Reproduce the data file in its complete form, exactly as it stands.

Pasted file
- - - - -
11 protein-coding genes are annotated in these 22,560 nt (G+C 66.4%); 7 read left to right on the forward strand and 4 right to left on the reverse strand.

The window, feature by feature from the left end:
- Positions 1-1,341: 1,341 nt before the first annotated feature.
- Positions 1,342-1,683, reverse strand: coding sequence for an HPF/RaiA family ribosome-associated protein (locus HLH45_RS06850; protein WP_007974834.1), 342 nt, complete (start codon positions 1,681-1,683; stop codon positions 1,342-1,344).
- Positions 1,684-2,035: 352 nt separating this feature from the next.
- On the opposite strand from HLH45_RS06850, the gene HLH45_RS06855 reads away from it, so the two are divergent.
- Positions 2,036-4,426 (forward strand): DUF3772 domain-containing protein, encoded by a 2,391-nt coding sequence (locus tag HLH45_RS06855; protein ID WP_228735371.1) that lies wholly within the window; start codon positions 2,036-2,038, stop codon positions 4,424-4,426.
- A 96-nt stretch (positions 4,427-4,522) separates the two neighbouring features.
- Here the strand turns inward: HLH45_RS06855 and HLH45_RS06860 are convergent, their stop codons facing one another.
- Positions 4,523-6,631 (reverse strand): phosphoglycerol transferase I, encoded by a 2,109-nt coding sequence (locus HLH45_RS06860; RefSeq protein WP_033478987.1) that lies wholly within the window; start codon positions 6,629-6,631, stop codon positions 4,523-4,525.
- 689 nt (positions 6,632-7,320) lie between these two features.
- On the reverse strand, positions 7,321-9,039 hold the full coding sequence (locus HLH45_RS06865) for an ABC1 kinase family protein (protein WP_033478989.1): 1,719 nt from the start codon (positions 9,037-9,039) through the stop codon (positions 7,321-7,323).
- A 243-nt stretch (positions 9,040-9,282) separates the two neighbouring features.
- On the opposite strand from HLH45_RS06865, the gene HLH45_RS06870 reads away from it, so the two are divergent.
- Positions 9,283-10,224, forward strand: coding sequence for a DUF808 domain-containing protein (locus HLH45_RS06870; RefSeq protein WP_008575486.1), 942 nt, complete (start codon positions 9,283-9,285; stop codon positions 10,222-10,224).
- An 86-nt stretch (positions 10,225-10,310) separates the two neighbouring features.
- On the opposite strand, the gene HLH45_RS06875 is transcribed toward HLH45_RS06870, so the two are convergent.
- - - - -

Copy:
11 protein-coding genes are annotated in these 22,560 nt (G+C 66.4%); 7 read left to right on the forward strand and 4 right to left on the reverse strand.

The window, feature by feature from the left end:
- Positions 1-1,341: 1,341 nt before the first annotated feature.
- Positions 1,342-1,683, reverse strand: coding sequence for an HPF/RaiA family ribosome-associated protein (locus HLH45_RS06850; protein WP_007974834.1), 342 nt, complete (start codon positions 1,681-1,683; stop codon positions 1,342-1,344).
- Positions 1,684-2,035: 352 nt separating this feature from the next.
- On the opposite strand from HLH45_RS06850, the gene HLH45_RS06855 reads away from it, so the two are divergent.
- Positions 2,036-4,426 (forward strand): DUF3772 domain-containing protein, encoded by a 2,391-nt coding sequence (locus tag HLH45_RS06855; protein ID WP_228735371.1) that lies wholly within the window; start codon positions 2,036-2,038, stop codon positions 4,424-4,426.
- A 96-nt stretch (positions 4,427-4,522) separates the two neighbouring features.
- Here the strand turns inward: HLH45_RS06855 and HLH45_RS06860 are convergent, their stop codons facing one another.
- Positions 4,523-6,631 (reverse strand): phosphoglycerol transferase I, encoded by a 2,109-nt coding sequence (locus HLH45_RS06860; RefSeq protein WP_033478987.1) that lies wholly within the window; start codon positions 6,629-6,631, stop codon positions 4,523-4,525.
- 689 nt (positions 6,632-7,320) lie between these two features.
- On the reverse strand, positions 7,321-9,039 hold the full coding sequence (locus HLH45_RS06865) for an ABC1 kinase family protein (protein WP_033478989.1): 1,719 nt from the start codon (positions 9,037-9,039) through the stop codon (positions 7,321-7,323).
- A 243-nt stretch (positions 9,040-9,282) separates the two neighbouring features.
- On the opposite strand from HLH45_RS06865, the gene HLH45_RS06870 reads away from it, so the two are divergent.
- Positions 9,283-10,224, forward strand: coding sequence for a DUF808 domain-containing protein (locus HLH45_RS06870; RefSeq protein WP_008575486.1), 942 nt, complete (start codon positions 9,283-9,285; stop codon positions 10,222-10,224).
- An 86-nt stretch (positions 10,225-10,310) separates the two neighbouring features.
- On the opposite strand, the gene HLH45_RS06875 is transcribed toward HLH45_RS06870, so the two are convergent.